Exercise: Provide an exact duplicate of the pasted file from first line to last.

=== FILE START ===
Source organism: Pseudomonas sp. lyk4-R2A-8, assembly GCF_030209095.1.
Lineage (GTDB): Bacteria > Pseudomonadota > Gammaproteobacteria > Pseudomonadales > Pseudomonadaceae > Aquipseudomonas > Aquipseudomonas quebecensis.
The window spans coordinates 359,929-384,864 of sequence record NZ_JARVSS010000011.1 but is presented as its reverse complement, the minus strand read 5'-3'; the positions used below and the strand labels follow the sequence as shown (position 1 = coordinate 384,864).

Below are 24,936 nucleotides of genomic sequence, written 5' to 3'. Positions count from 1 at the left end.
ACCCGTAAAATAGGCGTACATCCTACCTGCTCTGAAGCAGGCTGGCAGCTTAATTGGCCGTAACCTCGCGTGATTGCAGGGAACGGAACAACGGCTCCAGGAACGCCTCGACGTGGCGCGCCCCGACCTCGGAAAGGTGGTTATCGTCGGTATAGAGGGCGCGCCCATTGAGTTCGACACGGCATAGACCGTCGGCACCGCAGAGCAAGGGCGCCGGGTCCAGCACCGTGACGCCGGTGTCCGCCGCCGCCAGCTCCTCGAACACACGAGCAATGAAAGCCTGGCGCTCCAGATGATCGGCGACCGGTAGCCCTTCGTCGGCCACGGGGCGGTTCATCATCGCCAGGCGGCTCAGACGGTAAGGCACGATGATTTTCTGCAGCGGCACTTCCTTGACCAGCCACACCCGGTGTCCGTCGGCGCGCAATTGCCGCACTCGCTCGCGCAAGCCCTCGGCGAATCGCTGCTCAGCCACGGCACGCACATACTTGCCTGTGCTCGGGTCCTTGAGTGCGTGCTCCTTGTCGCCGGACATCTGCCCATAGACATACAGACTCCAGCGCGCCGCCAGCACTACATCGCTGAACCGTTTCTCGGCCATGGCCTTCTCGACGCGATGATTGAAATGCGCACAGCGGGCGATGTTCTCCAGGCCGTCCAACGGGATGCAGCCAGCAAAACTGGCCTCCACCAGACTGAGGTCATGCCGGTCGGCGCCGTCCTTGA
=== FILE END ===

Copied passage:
Source organism: Pseudomonas sp. lyk4-R2A-8, assembly GCF_030209095.1.
Lineage (GTDB): Bacteria > Pseudomonadota > Gammaproteobacteria > Pseudomonadales > Pseudomonadaceae > Aquipseudomonas > Aquipseudomonas quebecensis.
The window spans coordinates 359,929-384,864 of sequence record NZ_JARVSS010000011.1 but is presented as its reverse complement, the minus strand read 5'-3'; the positions used below and the strand labels follow the sequence as shown (position 1 = coordinate 384,864).

Below are 24,936 nucleotides of genomic sequence, written 5' to 3'. Positions count from 1 at the left end.
ACCCGTAAAATAGGCGTACATCCTACCTGCTCTGAAGCAGGCTGGCAGCTTAATTGGCCGTAACCTCGCGTGATTGCAGGGAACGGAACAACGGCTCCAGGAACGCCTCGACGTGGCGCGCCCCGACCTCGGAAAGGTGGTTATCGTCGGTATAGAGGGCGCGCCCATTGAGTTCGACACGGCATAGACCGTCGGCACCGCAGAGCAAGGGCGCCGGGTCCAGCACCGTGACGCCGGTGTCCGCCGCCGCCAGCTCCTCGAACACACGAGCAATGAAAGCCTGGCGCTCCAGATGATCGGCGACCGGTAGCCCTTCGTCGGCCACGGGGCGGTTCATCATCGCCAGGCGGCTCAGACGGTAAGGCACGATGATTTTCTGCAGCGGCACTTCCTTGACCAGCCACACCCGGTGTCCGTCGGCGCGCAATTGCCGCACTCGCTCGCGCAAGCCCTCGGCGAATCGCTGCTCAGCCACGGCACGCACATACTTGCCTGTGCTCGGGTCCTTGAGTGCGTGCTCCTTGTCGCCGGACATCTGCCCATAGACATACAGACTCCAGCGCGCCGCCAGCACTACATCGCTGAACCGTTTCTCGGCCATGGCCTTCTCGACGCGATGATTGAAATGCGCACAGCGGGCGATGTTCTCCAGGCCGTCCAACGGGATGCAGCCAGCAAAACTGGCCTCCACCAGACTGAGGTCATGCCGGTCGGCGCCGTCCTTGA